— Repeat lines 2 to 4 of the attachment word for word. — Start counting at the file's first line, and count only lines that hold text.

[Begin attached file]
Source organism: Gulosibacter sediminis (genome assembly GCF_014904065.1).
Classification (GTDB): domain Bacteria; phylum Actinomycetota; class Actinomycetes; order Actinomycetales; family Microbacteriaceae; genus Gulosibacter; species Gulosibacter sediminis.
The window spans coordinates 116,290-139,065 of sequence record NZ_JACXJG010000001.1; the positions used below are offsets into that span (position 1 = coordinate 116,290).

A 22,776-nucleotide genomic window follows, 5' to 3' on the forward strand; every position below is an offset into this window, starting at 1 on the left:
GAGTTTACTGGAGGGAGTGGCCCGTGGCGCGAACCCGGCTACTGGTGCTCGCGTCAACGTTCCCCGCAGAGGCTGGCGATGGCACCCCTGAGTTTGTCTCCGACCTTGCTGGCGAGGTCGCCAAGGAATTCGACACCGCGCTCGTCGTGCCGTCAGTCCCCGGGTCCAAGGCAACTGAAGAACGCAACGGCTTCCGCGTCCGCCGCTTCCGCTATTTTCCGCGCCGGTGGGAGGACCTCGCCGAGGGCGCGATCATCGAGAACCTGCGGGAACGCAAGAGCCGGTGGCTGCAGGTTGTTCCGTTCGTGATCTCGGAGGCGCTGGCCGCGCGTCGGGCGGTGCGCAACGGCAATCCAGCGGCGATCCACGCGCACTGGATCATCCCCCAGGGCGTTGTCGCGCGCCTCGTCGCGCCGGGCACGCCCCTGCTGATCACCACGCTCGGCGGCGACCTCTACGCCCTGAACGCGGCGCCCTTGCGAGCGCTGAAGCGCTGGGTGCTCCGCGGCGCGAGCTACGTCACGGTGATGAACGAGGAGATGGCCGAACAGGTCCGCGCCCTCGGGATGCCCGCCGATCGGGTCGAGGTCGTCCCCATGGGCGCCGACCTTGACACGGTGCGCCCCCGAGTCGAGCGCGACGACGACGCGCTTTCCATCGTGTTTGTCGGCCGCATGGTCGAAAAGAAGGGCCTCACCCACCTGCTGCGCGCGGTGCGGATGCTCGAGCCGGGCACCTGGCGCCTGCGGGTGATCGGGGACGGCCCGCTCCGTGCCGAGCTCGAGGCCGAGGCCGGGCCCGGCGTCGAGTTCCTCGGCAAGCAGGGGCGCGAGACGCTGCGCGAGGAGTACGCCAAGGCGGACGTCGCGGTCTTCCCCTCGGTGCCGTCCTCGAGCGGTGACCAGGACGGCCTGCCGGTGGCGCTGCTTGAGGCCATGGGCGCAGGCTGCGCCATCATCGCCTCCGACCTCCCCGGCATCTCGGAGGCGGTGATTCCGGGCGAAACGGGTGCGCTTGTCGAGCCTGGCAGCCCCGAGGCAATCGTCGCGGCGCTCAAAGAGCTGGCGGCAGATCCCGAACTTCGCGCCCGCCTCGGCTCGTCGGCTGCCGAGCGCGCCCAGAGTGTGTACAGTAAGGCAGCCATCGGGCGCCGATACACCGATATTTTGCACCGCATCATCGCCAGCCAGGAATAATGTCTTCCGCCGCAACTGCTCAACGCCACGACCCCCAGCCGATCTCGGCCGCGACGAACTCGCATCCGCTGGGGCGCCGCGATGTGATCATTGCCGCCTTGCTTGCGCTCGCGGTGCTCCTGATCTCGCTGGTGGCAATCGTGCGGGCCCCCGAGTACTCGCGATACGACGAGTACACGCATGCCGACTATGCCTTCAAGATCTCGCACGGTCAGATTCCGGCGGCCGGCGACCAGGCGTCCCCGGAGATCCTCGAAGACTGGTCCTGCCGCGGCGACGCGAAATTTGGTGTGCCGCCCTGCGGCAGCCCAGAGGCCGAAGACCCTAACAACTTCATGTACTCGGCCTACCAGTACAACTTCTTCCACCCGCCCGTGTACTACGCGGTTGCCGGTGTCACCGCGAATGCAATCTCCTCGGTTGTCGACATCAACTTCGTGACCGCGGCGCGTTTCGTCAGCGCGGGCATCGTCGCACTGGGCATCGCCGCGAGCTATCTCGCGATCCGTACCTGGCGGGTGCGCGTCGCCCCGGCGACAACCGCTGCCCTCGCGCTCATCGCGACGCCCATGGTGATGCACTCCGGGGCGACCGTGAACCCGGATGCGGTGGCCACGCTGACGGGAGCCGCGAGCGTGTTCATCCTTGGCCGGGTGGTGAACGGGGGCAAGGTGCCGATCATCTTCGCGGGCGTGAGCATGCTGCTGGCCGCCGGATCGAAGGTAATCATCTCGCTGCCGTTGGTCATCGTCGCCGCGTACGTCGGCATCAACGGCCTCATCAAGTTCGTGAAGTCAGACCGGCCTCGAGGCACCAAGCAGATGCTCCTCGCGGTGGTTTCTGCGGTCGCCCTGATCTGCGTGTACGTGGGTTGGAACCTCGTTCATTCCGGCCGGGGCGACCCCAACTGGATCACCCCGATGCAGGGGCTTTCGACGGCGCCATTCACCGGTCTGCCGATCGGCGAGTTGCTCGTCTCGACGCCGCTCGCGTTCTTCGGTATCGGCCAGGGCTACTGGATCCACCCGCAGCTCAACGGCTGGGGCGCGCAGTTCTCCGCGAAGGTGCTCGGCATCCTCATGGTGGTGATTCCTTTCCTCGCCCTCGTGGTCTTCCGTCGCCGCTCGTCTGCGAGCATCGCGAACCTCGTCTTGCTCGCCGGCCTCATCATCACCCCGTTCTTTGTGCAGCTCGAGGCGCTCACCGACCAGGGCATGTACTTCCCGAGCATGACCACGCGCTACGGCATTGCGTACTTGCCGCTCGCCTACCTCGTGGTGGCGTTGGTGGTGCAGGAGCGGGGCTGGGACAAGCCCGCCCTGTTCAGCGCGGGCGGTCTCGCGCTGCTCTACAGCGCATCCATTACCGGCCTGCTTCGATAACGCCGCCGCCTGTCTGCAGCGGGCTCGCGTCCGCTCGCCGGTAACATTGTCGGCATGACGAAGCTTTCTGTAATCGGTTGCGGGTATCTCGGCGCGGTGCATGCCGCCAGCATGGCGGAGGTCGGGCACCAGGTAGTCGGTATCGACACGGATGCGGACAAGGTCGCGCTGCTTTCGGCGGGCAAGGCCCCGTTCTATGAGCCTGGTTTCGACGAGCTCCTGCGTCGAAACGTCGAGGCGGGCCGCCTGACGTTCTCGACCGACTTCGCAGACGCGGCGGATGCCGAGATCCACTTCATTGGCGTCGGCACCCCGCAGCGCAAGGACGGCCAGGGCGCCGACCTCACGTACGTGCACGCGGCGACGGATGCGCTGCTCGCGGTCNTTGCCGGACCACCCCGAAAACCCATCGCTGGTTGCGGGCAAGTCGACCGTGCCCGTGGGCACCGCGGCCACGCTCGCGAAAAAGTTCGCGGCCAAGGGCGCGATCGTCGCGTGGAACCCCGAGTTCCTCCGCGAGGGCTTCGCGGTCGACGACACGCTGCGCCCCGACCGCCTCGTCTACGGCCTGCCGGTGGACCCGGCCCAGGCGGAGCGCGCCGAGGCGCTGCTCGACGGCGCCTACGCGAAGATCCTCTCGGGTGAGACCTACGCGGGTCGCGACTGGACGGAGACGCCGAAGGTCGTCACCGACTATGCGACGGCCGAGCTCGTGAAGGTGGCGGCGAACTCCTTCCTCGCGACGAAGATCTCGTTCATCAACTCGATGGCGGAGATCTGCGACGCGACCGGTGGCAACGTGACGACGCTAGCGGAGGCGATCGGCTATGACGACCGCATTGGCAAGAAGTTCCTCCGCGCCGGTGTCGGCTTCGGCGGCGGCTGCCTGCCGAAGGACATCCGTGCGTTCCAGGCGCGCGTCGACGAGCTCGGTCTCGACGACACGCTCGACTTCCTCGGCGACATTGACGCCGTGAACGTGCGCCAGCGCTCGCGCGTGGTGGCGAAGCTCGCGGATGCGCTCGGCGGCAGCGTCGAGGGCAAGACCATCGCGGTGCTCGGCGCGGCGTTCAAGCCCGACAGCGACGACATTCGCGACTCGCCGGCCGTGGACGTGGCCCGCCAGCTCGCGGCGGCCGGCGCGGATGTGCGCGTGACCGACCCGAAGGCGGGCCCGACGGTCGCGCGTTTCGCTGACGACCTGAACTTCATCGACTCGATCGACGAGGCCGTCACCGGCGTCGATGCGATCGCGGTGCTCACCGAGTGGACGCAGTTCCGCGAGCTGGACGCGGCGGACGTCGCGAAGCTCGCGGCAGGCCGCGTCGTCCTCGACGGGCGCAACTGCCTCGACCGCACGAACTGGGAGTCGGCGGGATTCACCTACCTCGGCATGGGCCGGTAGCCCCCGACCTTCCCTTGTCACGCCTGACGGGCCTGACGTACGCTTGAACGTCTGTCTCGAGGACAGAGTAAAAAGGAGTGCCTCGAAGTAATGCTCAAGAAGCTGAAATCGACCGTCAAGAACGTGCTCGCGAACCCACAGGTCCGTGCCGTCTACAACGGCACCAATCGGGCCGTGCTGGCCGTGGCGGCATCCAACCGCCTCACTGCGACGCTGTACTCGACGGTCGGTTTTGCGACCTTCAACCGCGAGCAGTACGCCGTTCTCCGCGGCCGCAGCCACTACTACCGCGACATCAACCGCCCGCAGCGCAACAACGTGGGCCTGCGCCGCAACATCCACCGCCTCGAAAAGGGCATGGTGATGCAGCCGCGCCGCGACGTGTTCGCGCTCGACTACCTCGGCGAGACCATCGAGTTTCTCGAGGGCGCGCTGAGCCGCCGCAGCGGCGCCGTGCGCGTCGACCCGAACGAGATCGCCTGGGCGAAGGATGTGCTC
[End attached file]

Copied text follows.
Classification (GTDB): domain Bacteria; phylum Actinomycetota; class Actinomycetes; order Actinomycetales; family Microbacteriaceae; genus Gulosibacter; species Gulosibacter sediminis.
The window spans coordinates 116,290-139,065 of sequence record NZ_JACXJG010000001.1; the positions used below are offsets into that span (position 1 = coordinate 116,290).

A 22,776-nucleotide genomic window follows, 5' to 3' on the forward strand; every position below is an offset into this window, starting at 1 on the left: